ML and IR Tomography


May 17, 2019

I studied Electrical and Computer Engineering at UCT, and the final year project was my chance to really dive deep into a topic. I chose IR tomography, and explored various questions around that topic. For today’s post, I’ll focus on one small aspect: the use of machine learning. This post will go through some background and then show a couple of ML models in use. For much more detail and my full thesis, see this GitHub repository.


This project arose because I wanted to do some experiments with Computed Tomography, but I didn’t know enough to see what would work and what wouldn’t. How many sensors does one need to achieve a particular goal for resolution or performance? What geometries work best? And what if we can’t keep everything nice and regular? 

I built some tools that let me simulate these kinds of arrangements, and did some early experiments on image reconstruction and on the use of machine learning (specifically neural networks) to make sense of readings. Even with a weird arrangement like the one on the right, I could make some sense of the data. For more information on the simulation side, see the report in the GitHub repository.

I tested out these arrangements in the real world by building some fixed arrangements, and by using a 3D printed scanner to position an LED and a phototransistor (PT from now on) in different locations to slowly simulate having many detectors and emitters. Using light as opposed to X-rays means cheap emitters and detectors, and of course much less danger.

A ring of 8 LEDs and 8 PTs. Larger rings were also constructed, and the scanner could simulate arrangements of >1000 sensors and emitters.

By taking a set of readings, we can start to estimate how much light travels along different paths, and thus build up an image of whatever is being scanned. This works well with lots of readings from the scanner:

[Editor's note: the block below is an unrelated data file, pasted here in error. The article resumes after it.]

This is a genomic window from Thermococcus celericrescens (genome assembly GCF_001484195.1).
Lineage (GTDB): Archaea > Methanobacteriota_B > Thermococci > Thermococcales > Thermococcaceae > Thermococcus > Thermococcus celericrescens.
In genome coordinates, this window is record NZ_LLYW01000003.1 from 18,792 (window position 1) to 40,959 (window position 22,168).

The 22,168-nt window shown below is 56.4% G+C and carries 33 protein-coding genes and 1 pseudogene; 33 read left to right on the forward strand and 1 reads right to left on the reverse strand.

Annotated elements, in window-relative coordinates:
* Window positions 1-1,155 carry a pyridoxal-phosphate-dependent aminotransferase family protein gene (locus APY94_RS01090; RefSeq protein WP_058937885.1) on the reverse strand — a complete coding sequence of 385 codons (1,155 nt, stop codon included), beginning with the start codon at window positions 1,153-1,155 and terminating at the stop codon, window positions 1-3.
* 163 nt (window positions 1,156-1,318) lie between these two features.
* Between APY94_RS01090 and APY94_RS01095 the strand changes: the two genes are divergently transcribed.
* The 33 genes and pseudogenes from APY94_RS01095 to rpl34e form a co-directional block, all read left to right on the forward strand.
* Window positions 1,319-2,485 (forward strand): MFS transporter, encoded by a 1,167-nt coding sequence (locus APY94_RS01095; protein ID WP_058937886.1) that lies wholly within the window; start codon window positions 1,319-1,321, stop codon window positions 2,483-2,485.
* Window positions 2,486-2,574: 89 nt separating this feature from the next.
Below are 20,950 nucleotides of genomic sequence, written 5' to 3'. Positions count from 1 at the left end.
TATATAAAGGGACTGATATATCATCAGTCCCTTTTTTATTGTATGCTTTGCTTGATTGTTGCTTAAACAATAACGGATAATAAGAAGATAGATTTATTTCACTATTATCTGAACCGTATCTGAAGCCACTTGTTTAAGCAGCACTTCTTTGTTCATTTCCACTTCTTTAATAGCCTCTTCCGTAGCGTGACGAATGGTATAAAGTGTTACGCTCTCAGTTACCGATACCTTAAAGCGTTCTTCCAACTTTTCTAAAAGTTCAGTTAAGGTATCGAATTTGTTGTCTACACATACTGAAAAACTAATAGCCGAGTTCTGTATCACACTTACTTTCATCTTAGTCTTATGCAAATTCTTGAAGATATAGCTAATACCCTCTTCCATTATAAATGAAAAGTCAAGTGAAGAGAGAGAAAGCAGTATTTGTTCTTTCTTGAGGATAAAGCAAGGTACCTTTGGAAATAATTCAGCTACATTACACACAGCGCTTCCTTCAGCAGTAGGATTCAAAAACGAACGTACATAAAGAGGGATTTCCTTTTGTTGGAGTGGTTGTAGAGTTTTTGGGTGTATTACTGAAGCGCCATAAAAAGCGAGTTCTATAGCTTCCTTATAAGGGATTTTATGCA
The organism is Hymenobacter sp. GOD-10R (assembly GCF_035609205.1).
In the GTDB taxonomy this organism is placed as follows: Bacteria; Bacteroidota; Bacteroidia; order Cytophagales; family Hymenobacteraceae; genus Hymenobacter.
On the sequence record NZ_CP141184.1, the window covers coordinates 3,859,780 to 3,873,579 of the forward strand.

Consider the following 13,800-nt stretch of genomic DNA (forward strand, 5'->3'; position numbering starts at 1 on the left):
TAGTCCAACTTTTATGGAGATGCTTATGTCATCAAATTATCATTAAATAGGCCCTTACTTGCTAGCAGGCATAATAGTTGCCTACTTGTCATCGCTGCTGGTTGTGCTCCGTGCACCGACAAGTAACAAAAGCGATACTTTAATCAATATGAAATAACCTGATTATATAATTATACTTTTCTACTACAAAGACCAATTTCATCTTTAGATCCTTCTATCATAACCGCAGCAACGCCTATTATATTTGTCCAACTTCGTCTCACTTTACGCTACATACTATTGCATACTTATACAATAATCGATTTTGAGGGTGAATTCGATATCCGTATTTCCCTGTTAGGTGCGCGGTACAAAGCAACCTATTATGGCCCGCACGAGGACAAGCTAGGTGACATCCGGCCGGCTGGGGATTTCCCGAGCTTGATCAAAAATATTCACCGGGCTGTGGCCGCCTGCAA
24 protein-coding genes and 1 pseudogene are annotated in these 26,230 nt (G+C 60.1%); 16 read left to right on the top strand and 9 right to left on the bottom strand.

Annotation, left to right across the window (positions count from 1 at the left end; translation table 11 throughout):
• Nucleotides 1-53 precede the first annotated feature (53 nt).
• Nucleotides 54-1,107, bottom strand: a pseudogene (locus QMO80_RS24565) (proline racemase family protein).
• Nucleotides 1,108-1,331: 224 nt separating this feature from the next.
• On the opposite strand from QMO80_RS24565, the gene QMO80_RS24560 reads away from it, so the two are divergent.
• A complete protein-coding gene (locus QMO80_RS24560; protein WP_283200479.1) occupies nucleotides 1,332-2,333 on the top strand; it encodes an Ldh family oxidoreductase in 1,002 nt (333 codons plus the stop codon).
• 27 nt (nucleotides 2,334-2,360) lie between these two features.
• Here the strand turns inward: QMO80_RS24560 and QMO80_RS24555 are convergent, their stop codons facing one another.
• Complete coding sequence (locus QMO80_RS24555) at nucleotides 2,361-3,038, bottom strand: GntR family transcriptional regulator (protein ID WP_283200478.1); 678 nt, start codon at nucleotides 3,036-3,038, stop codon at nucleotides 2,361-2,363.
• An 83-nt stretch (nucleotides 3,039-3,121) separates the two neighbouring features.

A reconstructed image of some small nails. The scanner could resolve objects less than 1mm in size.

However, for arrangements with relatively few sensors (such as the static arrangement of 8 shown above), the reconstructed images are an apparently meaningless blur. The goal of this project was to use ML to make sense of these sets of readings, for example by identifying objects placed within the sensor ring or estimating their position.

Model Selection

To answer the question “can machine learning be useful”, I needed to pick a good approach to take. Simply throwing the data at a decision tree and then noting the performance wouldn’t cut it - every choice needs to be justified. I wrote a notebook explaining the process here, but the basics are as follows:

  1. Define your problem (for example, classifying objects) and load the data
  2. Pick a type of model to try (for example, Logistic Regression)
  3. Train a model, and see how well it performs by splitting your data into training and testing sets. Use cross-validation to get more representative scores.
  4. Tune the model parameters. For example, try different values on ‘gamma’ (a regularisation parameter) for a Support Vector based classifier.
  5. Repeat for different types of model, and compare the scores

Choosing the optimum number of hidden layers for a Multi-Layer Perceptron model (Neural Network)

For example, in the case of object classification, a neural network approach worked best (of the models tested):

Model scores on a classification task

Object Classification

Using the ring with 8 LEDs and 8 PTs, I’d place an object randomly within the ring. The object (one of four used) and location (which of four ‘quadrants’ contained the object) were recorded along with a set of readings from the sensors. This data was stored in a csv file for later analysis.